7 December 2018
Taking cake photos! Once you have finished your cake or cupcakes, it is always fun to take a photo as a reminder to look back on – especially if you are just starting out.
If you are wanting to set up (or already running) a cake business, photos are one of the most important parts so do not rush this part. Take your time and get some great quality images for your portfolio because you can totally ruin a great cake if you take a poor photo.
Those of you who enter competitions for cakes, often the image of your cake plays a really vital role as well. Chances are a cake photographed nicely will rank higher than a cake photographed against some kitchen tiles.
Here are my Top Ten Photography Tips:
Inside the Pretty Witty Academy, there are over 830 different cake tutorials including on cake photography. Tutorials range from cupcakes to wedding cake recipes to business tutorials and everything in between.
One of the mistakes I made in the early days was thinking I could take a photo once I got to the venue to deliver a cake. These photos are some of the worst photos I have! This is because at the venue you cannot control the lighting, the background, and other key features of a good cake photo. So try and finish your cake in sufficient time to take a photo of it before it is delivered.
Always take your photos with the electric lights switched off. Natural light works best. If you have a light box or big photography lights that is perfect but with or without these natural light is always best.
A soft light from a window or an overhead light creates a beautiful effect on a cake. We take all our photos at Pretty Witty HQ under natural light near a window rather than in the middle of the room.
If you are unable to use natural daylight (for example, if you don’t finish your cake until dusk or the early hours), take a photo with the lights off as best you can (lights on if it is really dark) and then use a simple editing software like Picassa or Pic Monkey to help edit your photo.
No one wants to see a fantastic cake with a pile of ironing behind it. Invest in some wall paper from a DIY shop and use this as background. Another great backing is scrapbooking paper from craft shops such asHobbycraft. If you make lots of wedding cakes, line some plywood with wall paper and have different tall backgrounds you can have as “replacement walls” behind your cake.
For artificial backdrops you can also create wallpaper with ease using tools like Be Funky. There is a full tutorial on Be Funky and it works inside the Pretty Witty Academy here.
You can get some great shots from iPads, iPhones and snap shot cameras using some of the principles above. However, if you run (o plan to run) a cake business, you will eventually need to invest in a decent camera. A camera such as a Nikon D3000 (the one I use) or D3100 do most of the hard work for you so you can largely rely on the auto setting if you are not too good with a camera! This is around £300 though so not a cheap investment so start off using the basic principles.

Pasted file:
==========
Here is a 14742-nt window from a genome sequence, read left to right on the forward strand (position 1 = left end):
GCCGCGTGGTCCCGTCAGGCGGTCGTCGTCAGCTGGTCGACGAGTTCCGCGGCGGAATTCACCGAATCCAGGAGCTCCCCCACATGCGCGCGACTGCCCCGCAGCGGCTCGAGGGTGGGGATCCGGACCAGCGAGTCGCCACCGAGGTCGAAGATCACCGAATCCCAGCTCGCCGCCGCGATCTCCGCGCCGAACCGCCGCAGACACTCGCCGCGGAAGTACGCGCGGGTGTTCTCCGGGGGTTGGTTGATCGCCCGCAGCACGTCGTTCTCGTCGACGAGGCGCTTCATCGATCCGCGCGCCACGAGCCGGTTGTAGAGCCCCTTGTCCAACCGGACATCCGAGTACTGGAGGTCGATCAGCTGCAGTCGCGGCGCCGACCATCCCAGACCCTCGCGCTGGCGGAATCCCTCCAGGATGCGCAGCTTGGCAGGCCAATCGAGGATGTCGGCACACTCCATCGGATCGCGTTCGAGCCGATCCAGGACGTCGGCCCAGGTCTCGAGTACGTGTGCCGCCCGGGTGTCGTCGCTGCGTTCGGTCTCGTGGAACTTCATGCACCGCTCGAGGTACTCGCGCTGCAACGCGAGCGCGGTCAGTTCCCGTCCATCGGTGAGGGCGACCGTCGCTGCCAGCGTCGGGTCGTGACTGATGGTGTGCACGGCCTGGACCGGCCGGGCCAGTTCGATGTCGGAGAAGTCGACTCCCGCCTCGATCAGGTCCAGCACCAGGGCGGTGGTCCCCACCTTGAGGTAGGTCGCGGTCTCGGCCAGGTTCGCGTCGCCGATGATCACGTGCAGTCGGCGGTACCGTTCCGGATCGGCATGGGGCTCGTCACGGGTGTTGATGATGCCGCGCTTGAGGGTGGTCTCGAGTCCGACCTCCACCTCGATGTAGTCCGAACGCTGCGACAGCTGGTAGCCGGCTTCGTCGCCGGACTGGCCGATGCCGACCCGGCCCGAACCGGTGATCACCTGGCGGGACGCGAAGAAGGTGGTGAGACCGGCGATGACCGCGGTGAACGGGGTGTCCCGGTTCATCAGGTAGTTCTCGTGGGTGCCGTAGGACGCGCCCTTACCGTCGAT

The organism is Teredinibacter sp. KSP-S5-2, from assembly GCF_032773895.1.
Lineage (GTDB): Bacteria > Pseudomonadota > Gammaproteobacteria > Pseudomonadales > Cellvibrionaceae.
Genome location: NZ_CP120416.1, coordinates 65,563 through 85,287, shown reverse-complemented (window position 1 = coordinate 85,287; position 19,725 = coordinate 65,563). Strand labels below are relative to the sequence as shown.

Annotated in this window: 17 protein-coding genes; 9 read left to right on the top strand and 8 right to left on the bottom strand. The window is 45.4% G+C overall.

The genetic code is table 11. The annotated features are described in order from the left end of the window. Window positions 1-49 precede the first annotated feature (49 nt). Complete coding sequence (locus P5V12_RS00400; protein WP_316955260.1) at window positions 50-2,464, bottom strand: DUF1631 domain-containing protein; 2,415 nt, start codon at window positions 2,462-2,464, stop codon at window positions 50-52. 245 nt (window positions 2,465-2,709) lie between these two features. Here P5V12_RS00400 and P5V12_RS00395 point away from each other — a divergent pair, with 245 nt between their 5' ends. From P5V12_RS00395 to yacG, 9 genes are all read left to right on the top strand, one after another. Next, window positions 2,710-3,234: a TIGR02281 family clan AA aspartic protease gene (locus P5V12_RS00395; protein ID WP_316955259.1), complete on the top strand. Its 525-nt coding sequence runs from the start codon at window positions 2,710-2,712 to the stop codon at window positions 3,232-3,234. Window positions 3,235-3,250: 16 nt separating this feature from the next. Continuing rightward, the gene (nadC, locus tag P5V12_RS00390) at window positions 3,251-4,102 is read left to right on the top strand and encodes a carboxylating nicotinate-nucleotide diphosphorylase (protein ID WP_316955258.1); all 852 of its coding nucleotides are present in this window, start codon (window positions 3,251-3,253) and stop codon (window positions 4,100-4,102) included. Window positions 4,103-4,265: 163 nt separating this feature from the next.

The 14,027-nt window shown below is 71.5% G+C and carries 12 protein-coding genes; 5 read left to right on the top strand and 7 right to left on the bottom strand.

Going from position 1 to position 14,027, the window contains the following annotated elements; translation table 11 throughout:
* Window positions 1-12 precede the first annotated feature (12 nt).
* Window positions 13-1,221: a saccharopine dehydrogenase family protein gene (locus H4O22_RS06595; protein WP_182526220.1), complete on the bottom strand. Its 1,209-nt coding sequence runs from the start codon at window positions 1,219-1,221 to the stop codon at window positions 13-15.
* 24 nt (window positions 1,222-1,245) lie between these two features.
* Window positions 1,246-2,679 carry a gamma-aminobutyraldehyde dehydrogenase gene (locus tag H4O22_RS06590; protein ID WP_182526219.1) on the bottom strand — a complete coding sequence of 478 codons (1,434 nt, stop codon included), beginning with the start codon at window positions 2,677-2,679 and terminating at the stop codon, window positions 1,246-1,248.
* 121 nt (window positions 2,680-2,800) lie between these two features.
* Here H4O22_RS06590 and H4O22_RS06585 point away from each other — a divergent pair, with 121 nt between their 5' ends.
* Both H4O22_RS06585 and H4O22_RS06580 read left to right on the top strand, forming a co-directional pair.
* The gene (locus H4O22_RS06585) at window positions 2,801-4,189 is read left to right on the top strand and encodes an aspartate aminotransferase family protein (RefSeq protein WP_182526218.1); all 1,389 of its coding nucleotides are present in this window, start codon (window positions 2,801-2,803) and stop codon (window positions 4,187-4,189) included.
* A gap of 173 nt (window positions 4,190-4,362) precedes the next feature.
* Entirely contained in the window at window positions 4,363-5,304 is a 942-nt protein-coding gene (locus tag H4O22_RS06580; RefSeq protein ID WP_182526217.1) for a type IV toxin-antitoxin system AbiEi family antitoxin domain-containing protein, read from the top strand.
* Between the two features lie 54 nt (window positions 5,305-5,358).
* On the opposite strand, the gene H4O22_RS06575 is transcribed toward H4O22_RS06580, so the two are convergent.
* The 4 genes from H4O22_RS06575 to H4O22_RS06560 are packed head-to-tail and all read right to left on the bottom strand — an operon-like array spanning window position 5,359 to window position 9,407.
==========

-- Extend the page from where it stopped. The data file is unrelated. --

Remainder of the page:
Cakes should be positioned neatly in rows all facing the same direction for the best and neatest effect in photos. All your flowers or decorations should point the same way! With bigger cakes, keep everything clean and neat and don’t over clutter with backgrounds
If taking photos of cupcakes, try to avoid too many overhead shots as these can get boring. Instead, crouch down and take a shot from the side view. This will make the cakes look as if they are fading into the distance so you can create an effect of lots of cakes when you perhaps only have 10 or 15! With bigger cakes, try and few angles but always have the side view.
It is surprising in cake world how different a cake can look on a different colour background. A white background will be completely different to a stripy or spotty background so have a secretion of fabrics, cards and papers that are for backgrounds. The below two backgrounds were created using Be Funky and change the feel of the cake entirely.
It is amazing how many cake pictures show cupcakes or cakes still in a box. When you have spent that long creating a cake or cakes, show it off – dress it up a little and show it at its best. Cakes are just like people in that way – we wouldn’t want our photo taken as soon as we got out of bed with our clothes all crumpled – we would want to put nice clothes on, do our hair and make up and then pose for the shot! So take some time to give your cakes the setting they deserve.
For more free tutorials, have a look at the blog.
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